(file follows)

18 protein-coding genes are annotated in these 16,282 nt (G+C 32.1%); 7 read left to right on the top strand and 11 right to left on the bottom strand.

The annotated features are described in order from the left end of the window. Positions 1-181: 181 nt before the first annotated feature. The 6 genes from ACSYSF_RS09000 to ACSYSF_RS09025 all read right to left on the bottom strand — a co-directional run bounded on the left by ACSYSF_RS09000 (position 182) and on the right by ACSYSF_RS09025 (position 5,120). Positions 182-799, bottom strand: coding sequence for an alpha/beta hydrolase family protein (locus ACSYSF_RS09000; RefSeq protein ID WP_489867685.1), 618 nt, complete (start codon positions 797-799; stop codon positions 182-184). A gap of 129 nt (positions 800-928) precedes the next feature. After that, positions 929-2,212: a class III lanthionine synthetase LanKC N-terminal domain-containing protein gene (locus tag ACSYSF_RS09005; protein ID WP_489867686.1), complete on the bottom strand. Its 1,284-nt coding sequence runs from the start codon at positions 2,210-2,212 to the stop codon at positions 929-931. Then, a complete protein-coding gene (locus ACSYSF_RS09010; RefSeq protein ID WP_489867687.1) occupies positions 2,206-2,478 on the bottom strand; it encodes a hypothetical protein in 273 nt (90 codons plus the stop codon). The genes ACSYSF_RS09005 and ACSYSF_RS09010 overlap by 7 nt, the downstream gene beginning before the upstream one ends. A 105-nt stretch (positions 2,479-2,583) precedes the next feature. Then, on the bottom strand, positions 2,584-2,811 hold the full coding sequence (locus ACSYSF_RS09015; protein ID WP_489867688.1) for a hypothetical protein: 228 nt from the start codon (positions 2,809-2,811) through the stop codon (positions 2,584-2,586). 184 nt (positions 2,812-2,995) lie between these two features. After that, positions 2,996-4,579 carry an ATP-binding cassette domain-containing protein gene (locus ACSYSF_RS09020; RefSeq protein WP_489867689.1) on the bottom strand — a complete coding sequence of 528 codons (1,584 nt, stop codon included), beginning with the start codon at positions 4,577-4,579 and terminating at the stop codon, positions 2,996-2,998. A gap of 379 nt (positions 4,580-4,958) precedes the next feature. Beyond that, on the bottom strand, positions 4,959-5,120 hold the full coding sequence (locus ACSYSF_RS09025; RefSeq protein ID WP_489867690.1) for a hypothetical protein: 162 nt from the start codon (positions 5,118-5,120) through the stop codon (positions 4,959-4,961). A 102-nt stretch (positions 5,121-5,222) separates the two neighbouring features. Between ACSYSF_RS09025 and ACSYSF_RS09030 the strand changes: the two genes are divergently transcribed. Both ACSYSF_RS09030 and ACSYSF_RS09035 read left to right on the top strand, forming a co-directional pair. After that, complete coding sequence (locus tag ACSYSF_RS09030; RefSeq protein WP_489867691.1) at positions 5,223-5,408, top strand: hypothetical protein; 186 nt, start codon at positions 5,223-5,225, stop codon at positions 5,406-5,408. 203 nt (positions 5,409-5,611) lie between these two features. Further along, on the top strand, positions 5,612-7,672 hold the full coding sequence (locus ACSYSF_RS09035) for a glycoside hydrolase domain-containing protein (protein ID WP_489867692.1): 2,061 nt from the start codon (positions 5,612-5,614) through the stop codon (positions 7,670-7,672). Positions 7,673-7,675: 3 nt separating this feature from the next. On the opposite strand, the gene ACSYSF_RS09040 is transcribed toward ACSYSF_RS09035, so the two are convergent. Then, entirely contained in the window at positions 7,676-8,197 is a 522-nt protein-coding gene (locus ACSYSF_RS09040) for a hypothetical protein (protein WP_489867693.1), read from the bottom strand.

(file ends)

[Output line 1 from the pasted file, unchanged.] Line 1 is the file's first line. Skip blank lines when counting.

18 protein-coding genes are annotated in these 16,282 nt (G+C 32.1%); 7 read left to right on the top strand and 11 right to left on the bottom strand.